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Emergency Department Discharge Instructions

Head injury with a concussion

Emergency Care Discharge Instructions

Instruction summary

Concussions are common after a strong head injury. For the vast majority of people, concussions last several weeks. Concussion symptoms vary from person to person. They usually involve headaches, difficulty concentrating, feeling like you are in a fog, and/or speaking more slowly than usual for you. If the concussion symptoms last longer than two weeks, follow-up with your family doctor.

While your brain is healing, a second injury (even if it is minor) can have catastrophic consequences. This is called “Second Impact Syndrome.” It is extremely rare, but has been reported when an athlete who had a concussion goes back to playing their sport too early, and has a second (even very minor) head injury. These patients may die from the second injury. So it is extremely important that you avoid having any more head injuries when you have a concussion.

For the first two days after the injury, avoid doing any reading, and anything that makes you concentrate hard. This includes texting, reading on a computer screen, laptop, or smartphone, reading books, magazine text, or newspapers (all of these things make your brain work, when it needs rest). After that limit the amount of computer/cellphone/laptop use, cutting back still further if your symptoms worsen.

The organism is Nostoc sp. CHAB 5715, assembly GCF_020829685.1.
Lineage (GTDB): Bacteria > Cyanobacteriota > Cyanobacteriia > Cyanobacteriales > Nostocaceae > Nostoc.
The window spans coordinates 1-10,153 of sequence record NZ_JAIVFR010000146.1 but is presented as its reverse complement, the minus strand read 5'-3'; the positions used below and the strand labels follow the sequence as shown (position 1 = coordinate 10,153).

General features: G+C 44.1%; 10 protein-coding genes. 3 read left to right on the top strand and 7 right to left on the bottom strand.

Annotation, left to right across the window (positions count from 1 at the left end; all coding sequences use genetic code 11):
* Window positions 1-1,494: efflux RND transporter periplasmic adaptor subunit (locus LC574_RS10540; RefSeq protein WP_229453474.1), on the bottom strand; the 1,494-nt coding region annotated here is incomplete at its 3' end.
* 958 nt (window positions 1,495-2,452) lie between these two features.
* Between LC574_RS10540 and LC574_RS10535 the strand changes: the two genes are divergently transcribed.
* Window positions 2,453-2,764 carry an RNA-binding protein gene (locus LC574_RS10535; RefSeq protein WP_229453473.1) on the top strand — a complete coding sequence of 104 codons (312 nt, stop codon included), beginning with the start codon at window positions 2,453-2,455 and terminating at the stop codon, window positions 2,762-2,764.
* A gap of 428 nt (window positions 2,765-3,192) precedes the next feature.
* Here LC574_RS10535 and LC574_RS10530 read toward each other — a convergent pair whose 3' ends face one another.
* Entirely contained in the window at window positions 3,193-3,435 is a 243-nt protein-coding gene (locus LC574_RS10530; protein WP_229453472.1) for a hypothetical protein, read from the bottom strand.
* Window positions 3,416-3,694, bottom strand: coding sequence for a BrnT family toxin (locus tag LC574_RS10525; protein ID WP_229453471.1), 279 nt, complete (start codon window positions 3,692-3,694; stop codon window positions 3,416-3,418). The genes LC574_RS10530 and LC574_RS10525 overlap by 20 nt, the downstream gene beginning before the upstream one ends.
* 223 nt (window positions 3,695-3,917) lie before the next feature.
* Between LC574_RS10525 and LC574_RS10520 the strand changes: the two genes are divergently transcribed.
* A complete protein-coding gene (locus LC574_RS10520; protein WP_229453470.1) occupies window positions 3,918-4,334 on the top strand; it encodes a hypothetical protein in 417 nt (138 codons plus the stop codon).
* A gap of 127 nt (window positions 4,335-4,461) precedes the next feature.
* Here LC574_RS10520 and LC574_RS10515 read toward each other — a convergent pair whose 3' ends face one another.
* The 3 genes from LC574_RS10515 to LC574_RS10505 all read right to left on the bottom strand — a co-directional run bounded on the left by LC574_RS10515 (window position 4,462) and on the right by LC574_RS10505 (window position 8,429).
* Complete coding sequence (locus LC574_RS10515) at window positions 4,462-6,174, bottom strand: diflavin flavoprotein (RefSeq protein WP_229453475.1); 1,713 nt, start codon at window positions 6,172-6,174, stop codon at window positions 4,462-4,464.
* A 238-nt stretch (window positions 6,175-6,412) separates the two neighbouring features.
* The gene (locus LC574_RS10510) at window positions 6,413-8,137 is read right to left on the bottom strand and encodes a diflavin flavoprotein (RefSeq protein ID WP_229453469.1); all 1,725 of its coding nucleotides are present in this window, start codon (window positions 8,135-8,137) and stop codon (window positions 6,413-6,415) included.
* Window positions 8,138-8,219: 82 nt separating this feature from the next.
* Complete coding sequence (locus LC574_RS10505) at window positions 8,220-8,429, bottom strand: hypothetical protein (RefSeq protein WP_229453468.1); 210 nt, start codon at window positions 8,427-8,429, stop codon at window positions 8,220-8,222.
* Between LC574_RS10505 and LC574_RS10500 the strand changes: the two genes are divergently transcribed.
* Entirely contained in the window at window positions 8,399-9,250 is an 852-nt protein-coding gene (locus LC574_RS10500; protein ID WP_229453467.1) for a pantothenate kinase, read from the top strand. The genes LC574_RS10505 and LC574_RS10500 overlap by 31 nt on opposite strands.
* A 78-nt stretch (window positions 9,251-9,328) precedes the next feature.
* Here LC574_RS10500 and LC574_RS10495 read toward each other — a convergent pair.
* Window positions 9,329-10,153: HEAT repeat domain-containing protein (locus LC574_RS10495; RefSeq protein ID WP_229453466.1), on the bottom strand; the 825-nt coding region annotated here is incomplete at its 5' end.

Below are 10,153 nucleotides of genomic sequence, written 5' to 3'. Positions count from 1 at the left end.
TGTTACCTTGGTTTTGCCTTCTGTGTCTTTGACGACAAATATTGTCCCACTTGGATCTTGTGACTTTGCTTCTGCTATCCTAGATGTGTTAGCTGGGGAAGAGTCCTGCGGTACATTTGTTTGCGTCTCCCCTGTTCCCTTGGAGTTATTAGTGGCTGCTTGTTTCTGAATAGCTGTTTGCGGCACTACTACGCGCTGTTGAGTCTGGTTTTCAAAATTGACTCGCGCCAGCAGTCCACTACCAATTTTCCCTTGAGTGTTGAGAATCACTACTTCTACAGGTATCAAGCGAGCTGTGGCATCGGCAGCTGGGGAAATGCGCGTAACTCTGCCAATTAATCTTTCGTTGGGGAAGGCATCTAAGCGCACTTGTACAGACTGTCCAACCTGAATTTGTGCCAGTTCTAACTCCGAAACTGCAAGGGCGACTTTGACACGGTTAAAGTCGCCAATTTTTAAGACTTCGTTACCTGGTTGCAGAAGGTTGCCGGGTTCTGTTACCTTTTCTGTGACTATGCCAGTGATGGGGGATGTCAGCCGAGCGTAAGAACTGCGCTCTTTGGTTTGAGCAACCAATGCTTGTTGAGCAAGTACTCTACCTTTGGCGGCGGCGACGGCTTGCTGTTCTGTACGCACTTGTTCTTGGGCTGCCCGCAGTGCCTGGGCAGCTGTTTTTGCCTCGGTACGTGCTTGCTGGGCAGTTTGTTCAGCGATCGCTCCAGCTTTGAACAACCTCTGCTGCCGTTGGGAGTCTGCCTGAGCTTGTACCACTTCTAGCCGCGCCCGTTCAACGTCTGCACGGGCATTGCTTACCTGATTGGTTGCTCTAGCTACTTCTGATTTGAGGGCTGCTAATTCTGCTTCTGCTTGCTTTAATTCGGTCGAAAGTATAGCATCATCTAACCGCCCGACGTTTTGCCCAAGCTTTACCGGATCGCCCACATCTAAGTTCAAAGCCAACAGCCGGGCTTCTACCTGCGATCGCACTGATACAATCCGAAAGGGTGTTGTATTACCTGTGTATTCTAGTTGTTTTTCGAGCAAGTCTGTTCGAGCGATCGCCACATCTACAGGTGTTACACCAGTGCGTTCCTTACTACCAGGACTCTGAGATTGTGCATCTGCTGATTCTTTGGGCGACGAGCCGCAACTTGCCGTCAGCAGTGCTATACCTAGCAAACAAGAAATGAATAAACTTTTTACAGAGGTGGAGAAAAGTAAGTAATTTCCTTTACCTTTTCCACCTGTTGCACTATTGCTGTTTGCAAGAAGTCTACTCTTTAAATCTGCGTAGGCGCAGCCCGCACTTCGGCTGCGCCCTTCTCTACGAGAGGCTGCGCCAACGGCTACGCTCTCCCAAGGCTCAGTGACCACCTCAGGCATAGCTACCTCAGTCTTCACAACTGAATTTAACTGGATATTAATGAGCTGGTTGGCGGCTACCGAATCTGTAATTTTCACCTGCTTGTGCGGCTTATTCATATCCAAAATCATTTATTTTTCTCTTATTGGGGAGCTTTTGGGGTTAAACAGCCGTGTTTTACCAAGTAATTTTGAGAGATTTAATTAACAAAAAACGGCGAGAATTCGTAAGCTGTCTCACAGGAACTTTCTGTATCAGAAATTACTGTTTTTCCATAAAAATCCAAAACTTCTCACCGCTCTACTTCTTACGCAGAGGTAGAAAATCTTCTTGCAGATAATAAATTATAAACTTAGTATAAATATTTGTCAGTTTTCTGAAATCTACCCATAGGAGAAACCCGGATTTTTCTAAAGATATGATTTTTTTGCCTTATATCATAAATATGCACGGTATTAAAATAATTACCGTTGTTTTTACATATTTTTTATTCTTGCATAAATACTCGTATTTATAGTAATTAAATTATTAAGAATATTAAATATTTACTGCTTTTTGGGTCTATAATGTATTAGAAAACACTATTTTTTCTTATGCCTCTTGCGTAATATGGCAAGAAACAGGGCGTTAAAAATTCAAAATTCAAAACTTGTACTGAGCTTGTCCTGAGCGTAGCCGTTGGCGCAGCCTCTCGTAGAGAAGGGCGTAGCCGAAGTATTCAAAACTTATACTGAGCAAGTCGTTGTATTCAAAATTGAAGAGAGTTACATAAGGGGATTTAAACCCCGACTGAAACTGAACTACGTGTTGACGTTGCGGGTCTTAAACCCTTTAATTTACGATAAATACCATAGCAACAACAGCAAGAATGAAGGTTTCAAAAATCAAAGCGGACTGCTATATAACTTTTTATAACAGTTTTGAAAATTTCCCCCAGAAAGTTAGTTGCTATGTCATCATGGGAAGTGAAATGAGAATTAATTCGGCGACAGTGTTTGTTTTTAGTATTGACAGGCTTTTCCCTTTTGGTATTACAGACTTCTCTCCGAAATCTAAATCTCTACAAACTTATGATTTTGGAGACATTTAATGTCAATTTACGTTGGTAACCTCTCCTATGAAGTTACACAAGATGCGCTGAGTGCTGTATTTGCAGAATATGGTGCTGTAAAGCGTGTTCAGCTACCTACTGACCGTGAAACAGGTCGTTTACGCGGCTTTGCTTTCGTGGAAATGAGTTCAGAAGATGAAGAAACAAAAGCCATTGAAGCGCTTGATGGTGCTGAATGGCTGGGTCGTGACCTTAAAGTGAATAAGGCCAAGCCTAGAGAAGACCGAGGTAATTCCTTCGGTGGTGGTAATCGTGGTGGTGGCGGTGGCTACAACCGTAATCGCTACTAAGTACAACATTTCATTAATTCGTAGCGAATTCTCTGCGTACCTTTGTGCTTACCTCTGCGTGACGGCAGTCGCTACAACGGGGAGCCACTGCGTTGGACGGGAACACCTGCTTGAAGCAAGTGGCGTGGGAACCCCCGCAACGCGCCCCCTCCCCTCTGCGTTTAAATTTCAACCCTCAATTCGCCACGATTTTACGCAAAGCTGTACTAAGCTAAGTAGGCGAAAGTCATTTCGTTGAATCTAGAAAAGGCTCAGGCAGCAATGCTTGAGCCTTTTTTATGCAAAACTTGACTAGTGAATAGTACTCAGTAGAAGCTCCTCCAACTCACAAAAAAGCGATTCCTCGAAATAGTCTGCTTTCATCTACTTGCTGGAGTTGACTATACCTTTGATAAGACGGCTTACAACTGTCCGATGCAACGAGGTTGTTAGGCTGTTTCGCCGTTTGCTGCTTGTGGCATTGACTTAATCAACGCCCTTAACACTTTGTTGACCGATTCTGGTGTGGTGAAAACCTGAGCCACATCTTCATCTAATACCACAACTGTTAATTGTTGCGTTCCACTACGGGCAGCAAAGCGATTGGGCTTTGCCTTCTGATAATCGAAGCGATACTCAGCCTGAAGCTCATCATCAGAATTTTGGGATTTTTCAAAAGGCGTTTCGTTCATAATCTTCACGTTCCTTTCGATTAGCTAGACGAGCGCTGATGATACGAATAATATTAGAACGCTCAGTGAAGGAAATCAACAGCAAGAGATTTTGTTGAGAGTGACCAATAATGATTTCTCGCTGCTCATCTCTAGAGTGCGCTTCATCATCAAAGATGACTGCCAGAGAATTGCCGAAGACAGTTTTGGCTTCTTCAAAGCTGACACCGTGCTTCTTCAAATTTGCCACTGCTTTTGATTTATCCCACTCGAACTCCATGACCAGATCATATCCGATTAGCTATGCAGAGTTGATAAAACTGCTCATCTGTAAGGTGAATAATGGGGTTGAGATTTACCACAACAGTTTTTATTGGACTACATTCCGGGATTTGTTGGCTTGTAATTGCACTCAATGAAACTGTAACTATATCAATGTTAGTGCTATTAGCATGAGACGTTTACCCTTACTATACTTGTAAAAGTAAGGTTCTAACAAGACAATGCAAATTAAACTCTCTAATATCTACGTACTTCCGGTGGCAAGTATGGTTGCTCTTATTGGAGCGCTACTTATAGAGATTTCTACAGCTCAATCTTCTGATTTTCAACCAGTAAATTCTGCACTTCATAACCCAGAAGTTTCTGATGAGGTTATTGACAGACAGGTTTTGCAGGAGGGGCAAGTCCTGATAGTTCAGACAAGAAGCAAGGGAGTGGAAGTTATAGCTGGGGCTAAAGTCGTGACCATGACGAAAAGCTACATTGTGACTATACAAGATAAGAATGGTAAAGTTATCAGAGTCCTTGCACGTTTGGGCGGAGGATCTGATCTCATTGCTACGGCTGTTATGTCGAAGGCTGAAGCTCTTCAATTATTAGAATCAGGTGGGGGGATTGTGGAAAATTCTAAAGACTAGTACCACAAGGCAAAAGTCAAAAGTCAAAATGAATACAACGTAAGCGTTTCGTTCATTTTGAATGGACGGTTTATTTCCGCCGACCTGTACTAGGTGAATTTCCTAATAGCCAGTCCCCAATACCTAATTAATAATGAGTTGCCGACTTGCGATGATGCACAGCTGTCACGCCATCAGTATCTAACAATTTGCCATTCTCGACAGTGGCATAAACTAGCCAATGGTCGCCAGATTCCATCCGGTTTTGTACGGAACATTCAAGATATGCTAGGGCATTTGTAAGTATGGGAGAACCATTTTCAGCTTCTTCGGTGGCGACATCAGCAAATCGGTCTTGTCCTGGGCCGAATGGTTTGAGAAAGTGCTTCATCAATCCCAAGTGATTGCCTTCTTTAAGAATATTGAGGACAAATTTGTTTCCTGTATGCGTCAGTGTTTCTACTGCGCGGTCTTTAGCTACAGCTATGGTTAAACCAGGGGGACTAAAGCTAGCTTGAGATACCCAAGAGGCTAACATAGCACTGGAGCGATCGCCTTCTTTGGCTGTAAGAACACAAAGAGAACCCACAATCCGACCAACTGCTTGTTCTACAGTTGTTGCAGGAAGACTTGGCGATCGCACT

If you had a CT scan and there was no evidence of bleeding on the scan, you do not need to return to the ER unless you are taking a blood thinner like warfarin (Coumadin), apixaban (Eliquis), dabigatran (Pradaxa), or rivaroxaban (Xarelto). These medications are blood thinners and you can have more bleeding if you are taking these medications.

If you had the injury right before bedtime, it might be helpful to have someone wake you up once during the night to make sure that you are okay (there is no scientific evidence that this helps, but there is no harm in it either). If the injury happened in the early evening or earlier, this is not necessary, since you’ve been observed for 4-6 hours before heading to bed.

Reasons to return to the ER
  1. Confusion or increasing drowsiness
  2. Severe headache and/or vomiting
  3. Numbness or weakness in one arm or leg
  4. Seizure